The desolate red sands of the Pilbara region in western Australia, home to most of the iron ore mines that account for a major chunk of the nation’s export income, may one day house an ambitious hydrogen export hub.
The Asian Renewable Energy Hub, which would use electricity from wind and solar plants stretched across thousands of miles to produce hydrogen and ammonia, hopes to soon be awarded major project status by the government. That would allow it to fast-track through approvals processes toward its target of first exports by 2028 and bolster the nation’s ambitions to become a world-leading exporter of the zero-emissions fuel.
“We’re hoping to have an announcement from the federal government on major project status soon,” Alicia Eastman, co-founder of Intercontinental Energy, which is the lead investor in the consortium developing the project, said in an interview with Bloomberg TV.
Energy planners are increasingly looking to hydrogen as a cleaner alternative to natural gas in the drive to limit global warming. Australia is seeking to use its vast empty spaces and abundant sun and wind to gain an edge in the nascent industry, which could meet almost a quarter of the world’s energy needs by 2050, according to BloombergNEF.
The project’s first phase would build wind and solar capacity of 15 gigawatts, making it the world’s largest power producing facility behind China’s Three Gorges Dam and equaling Australia’s current total commercial installations of the renewable technologies. That would be used to power electrolyzers that convert the energy into hydrogen at an initial capital cost of around A$22 billion ($16 billion). AREH’s owners target a final investment decision in 2025.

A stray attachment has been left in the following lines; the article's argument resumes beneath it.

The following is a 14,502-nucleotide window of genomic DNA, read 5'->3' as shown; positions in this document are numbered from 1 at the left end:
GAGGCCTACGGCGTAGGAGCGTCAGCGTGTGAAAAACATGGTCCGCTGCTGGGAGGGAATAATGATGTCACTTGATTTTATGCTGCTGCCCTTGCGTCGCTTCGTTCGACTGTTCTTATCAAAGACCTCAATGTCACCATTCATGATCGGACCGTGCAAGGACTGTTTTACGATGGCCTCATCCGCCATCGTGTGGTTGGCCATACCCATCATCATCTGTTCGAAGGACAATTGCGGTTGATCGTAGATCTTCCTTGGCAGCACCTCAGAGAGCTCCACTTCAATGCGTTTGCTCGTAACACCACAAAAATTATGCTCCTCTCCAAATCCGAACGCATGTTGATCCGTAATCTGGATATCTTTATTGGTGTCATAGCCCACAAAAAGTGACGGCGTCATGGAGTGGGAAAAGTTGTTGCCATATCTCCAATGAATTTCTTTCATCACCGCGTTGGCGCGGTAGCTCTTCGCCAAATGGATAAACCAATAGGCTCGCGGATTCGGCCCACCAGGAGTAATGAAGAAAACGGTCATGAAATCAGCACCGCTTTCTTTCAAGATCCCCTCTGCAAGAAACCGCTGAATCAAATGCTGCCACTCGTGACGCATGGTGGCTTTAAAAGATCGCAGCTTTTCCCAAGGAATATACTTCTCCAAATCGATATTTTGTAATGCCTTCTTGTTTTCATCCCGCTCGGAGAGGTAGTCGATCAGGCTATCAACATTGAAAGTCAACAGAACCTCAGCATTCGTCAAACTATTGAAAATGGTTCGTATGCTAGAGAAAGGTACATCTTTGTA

The government last year unveiled a national hydrogen strategy with a goal of commercial exports by 2030, and the fuel is one of five priority technologies in its road map to lowering greenhouse gas emissions. Australia has also entered partnerships with Germany, Japan and South Korea to explore ways to increase use of the fuel.
The consortium, which also includes CWP Renewables Pty, turbine manufacturer Vestas Wind Systems A/S and Pathway Investments, hopes the award of major project status will attract more investment, particularly from large funds looking to boost their exposure to clean energy projects to meet tougher environmental mandates.
Finding a way to transport hydrogen economically is one of the biggest challenges faced by champions of the fuel. The hub plans to use the Pilbara’s iron ore ports to ship ammonia, which is easier to move at commercial volume, and then convert it into hydrogen at the destination. The ammonia itself has a number of uses, including as a fertilizer in agriculture.
Securing buyers may also be a challenge, at least in the near term. While Hydrogen has been touted as a cleaner fuel for use in heavy transportation and in the steel-making process, it will require $150 billion worth of subsidies by 2030 to achieve commercial scale and drive the cost of production down toward levels competitive with more traditional fuel sources, according to BloombergNEF.
There are long-term plans to further scale up the operation to 26 gigawatts. The project cleared another hurdle last week when its environmental plan got a tick of approval from the Western Australia state government.
“Hydrogen and green fuels are expected to be a multi-trillion dollar market by 2050, so the demand is quite high,” said Eastman. “Green capital is lined up around the block.”
(By James Thornhill and Haidi Lun, with assistance from Shery Ahn and Yvonne Man)